Photo from the National Museum of American History
Few Apple apps are as user-hostile as Contacts on the Mac, which was why I was happy to see Flexibits release Cardhop for the Mac as an alternative interface to the Mac’s system-level contact database (see “Cardhop Puts Contacts Front and Center,” 18 October 2017). Cardhop’s innovation is the way it lets you interact with your contacts using a natural language parser. Want to create a new contact with a company name, email address, Twitter handle, and phone number? Just type “Tim Cook Apple email@example.com @tim_cook 408-555-1212.” From then on, you can contact Tim with commands like “email Tim Cook.” (So, Tim, about those butterfly keyboards…)
I’ve enjoyed using Cardhop, particularly once when I needed to enter a lot of names and postal addresses for runners to whom I had to send awards for a race, and again when I went through the envelopes for our Christmas cards to verify and update addresses. In both cases, Cardhop’s natural language parser made it super easy to enter and update contact information, and it even fixed a lot of capitalization and punctuation errors in addresses that I pasted in from email.
However, in that article, I wrote:
Cardhop is a fine app, and a compelling rethinking of how you can interact with contact information, but it still faces an uphill battle for acceptance. The problem is that we’ve all built up habits that will be hard to break. For instance, if I’m going to send someone email, I’ll switch to Mailplane, start a new message, and enter their name. If I want to call someone, I’ll pull out my iPhone, tap the Phone app, tap Favorites or Contacts, and tap the appropriate item in the list. I’m not saying that these techniques are efficient, but they’re what I’ve done for years.
In practice, apart from these few isolated examples, Cardhop didn’t change how I generally interact with contacts. I still think of the app associated with the action I want to take—email, phone, etc.—as the first step, rather than starting from Cardhop. Exacerbating this problem is the fact that many communications channels revolve around conversations, so if I want to text Tonya, I’ll select our ongoing conversation in Messages rather than starting from Cardhop (which would, to be fair, reuse that conversation when it connected to Messages).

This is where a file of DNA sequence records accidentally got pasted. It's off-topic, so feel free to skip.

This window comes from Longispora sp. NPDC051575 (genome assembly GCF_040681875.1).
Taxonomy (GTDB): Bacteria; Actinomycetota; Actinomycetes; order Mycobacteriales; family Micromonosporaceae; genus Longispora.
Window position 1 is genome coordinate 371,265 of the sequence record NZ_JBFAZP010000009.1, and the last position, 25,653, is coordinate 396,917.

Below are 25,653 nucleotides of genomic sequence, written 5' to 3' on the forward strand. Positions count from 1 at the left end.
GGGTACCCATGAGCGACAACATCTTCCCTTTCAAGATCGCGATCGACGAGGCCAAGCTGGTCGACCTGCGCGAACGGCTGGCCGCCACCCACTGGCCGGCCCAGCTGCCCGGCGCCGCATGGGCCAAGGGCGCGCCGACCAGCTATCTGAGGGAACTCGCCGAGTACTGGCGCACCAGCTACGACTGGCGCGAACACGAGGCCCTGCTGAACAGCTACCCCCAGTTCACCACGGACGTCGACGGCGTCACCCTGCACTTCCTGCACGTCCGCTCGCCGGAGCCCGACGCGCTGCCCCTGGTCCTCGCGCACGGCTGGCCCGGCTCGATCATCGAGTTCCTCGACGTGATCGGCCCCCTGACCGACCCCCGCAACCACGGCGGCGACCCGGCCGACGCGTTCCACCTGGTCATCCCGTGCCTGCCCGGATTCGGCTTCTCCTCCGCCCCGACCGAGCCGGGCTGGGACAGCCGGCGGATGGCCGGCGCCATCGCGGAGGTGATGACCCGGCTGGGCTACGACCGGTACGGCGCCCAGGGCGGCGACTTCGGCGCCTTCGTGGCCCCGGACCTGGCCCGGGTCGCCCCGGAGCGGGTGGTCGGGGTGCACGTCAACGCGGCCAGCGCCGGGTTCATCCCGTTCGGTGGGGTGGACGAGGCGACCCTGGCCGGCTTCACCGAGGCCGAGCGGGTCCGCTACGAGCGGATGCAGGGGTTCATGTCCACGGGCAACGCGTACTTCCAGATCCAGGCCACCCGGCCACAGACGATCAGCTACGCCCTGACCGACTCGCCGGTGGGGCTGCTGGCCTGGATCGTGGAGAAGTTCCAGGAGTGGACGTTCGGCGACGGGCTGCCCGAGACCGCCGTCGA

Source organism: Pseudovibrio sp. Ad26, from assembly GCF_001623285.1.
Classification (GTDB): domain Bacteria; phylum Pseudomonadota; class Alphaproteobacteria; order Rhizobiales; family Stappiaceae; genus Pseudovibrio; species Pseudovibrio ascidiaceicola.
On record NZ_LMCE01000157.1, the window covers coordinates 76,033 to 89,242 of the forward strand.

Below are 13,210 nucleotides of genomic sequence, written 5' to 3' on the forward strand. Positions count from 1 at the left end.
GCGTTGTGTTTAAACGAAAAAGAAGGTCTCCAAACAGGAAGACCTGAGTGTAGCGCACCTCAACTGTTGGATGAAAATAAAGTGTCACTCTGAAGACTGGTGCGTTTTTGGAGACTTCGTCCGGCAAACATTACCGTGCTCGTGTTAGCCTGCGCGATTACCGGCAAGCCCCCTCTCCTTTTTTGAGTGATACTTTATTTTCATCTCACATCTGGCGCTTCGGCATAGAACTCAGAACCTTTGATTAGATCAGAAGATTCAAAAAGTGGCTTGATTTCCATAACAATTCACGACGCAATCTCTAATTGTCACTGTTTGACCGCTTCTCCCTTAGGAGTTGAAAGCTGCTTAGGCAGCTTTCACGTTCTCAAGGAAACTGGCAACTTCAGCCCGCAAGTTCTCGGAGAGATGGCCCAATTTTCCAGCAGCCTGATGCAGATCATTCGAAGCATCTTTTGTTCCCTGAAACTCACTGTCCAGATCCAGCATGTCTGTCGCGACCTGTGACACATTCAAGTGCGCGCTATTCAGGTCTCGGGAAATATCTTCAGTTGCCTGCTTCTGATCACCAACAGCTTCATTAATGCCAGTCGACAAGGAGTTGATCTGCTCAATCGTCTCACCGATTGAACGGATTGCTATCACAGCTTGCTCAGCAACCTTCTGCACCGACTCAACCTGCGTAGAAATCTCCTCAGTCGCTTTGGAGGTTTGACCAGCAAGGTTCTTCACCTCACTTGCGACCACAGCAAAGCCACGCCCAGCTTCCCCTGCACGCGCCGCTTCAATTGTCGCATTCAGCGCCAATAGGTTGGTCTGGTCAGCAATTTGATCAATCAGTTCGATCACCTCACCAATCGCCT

Flexibits has now brought Cardhop to iOS, where it’s possible that contact usage follows a different pattern. It’s too early to tell if that will be true for me since I’m still explicitly trying to use Cardhop while testing. Regardless, Cardhop for iOS looks and works very much like its Mac sibling (so go read “Cardhop Puts Contacts Front and Center” for more details; I’ll wait).
If you’ve been frustrated by Apple’s Contacts app on your iPhone or iPad, Cardhop will give you all that app can do and much more, all while working with the same system-level contact database.
Using Cardhop in iOS
Whereas Cardhop on the Mac is a menu bar app that focuses on favorite and recently used contacts, Cardhop for iOS provides four different contact views and a Settings screen, accessed by tapping toolbar icons at the bottom of its main list on the iPhone or the bottom of the left-hand sidebar on the iPad. The contact views are:
- Favorites: You get to populate this screen with the contact cards for those people you interact with the most. You can add and remove people, and tap Edit to rearrange them in the list. These sync across all copies of Cardhop on all your devices.
- Recents: I’m a big fan of this screen since I communicate with a relatively small number of people, and this will make it easy to call someone repeatedly because they’re doing work on the house for a few weeks. At least that’s the theory; I haven’t been using Cardhop long enough for it to reflect my behavior.
- Contacts: This is the main screen that lists all your contacts; a strip of letters down the right side lets you navigate quickly through the list. You can also tap All Contacts at the top to filter the list to show only contacts in one or more of your groups.
- Birthdays: If you are, or would like to be, one of those people who is always aware of people’s birthdays, this screen can help. It lists everyone whose contact card contains a birthdate, in chronological order. Even better, you can swipe left on any contact in the list to remove the birthdate information if you don’t know the person well enough to care.
Tapping a contact in any of these screens brings up its contact card (more on that shortly), but you can also tap a quick action button to repeat the last action you took with that contact, or swipe right on a contact to reveal four other quick action buttons, as I’ve done on Tonya’s contact at the top of the Recents list below.